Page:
Hillsborough County govt. asking for citizen input on anti-tethering measure that they dub "controversial"


Upon reading of the policy, LaPresti wasn't impressed.  Wednesday night she told CL that:


1.  The meat and potatoes of the ordinance states ... "No person shall tether with the intent of the tethering to be the animal's primary means of permanent containment".  My interpretation of "primary" could be a dog tied up for 8 hours while another persons idea of primary confinement could be 20 hours a day.  This language is so vague that the officer will never be able to enforce it.


2.  Several members of the Board agreed that it is ok to use any type of chain as a means of a tether. Carrying around a heavy chain 20 hours a day is very heavy.


3.  The ordinance states the dog is not to be tied up outside during a period of "extreme weather" but again the definition of extreme weather is left for interpretation by the Animal Control Officer.


Feel free to contact Hillsborough County to weigh in on your opinion on the issue.  You can do by clicking here.

CL readers may recall that we published a story last summer on Hillsborough County resident Barbara LaPresti's mission to get the county to pass an anti-tethering ordinance for dogs in the county.  LaPresti (and many others) considers tethering inhumane, and she was just initiating a petition drive to compel the county to create such an ordinance.

Since then, other mainstream media organs such as Fox-13 and the St. Pete Times have also picked up the story, and on the measure that has been adopted by numerous cities and counties in Florida, and indeed across the nation, in recent years.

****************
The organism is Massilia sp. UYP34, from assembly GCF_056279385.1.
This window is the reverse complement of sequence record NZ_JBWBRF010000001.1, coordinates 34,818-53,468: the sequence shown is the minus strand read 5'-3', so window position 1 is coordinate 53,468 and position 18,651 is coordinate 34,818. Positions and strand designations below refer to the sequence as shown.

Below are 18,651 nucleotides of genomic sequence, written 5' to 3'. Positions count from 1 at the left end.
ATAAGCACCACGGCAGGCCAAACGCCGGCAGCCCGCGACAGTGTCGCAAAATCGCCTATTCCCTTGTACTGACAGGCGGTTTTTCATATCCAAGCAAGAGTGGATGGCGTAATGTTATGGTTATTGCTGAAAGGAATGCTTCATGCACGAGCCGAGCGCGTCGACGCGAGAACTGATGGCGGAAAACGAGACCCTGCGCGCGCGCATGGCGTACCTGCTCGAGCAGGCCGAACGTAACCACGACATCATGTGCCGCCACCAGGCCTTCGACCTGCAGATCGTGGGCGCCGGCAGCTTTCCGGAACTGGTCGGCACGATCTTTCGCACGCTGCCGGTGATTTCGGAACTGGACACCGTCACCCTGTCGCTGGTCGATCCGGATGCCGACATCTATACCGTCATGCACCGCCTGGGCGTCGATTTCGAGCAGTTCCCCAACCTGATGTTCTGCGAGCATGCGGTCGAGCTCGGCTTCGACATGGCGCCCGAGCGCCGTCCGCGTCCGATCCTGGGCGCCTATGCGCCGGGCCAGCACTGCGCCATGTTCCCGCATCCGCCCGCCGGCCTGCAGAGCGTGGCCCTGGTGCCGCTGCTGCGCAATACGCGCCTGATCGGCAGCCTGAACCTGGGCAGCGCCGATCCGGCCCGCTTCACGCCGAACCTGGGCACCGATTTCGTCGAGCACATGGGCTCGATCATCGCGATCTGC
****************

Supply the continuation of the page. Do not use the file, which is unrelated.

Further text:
Cynthia Smoot's piece on Fox began "They've done it in Seminole, Sarasota and Gulfport. Even Pinellas County has put restrictions on it."

Yes indeed, as has Miami-Dade and other locales.  But for various reasons, Hillsborough County's Animal Services Advisory Committee, which is where a recommendation would go first before heading off to the county, has somehow been resistant to LaPresti's advocacy.

However they have opted to at least now survey the public about such an ordinance.  A press release issued Wednesday afternoon reads as follow:

Hillsborough County Animal Services wants to know what citizens think about a proposed new measure aimed at increasing responsible and humane confinement of dogs.

The sometimes controversial issue has often been referred to as the "anti-tethering movement."   It has attracted a variety of strong opinions, and Animal Services is letting the public weigh-in online about a possible new law.

Several weeks ago,  Hillsborough County’s  all-citizen Animal Advisory Committee was tasked to evaluate a variety of options on ways to confine dogs through tethering.   A special sub-committee was formed, and now, Hillsborough County Animal Services is debuting the first version of proposed ordinance language.

Comments may be submitted via Hillsborough County's web site at http://www.hillsboroughcounty.org/animalservices/tethering/.  The online form is expected to remain posted through January 16th so that suggestions may be taken under review.

For more information, contact Hillsborough County Animal Services at (813) 744-5660 or log onto www.hillsboroughcounty.org/animalservices .

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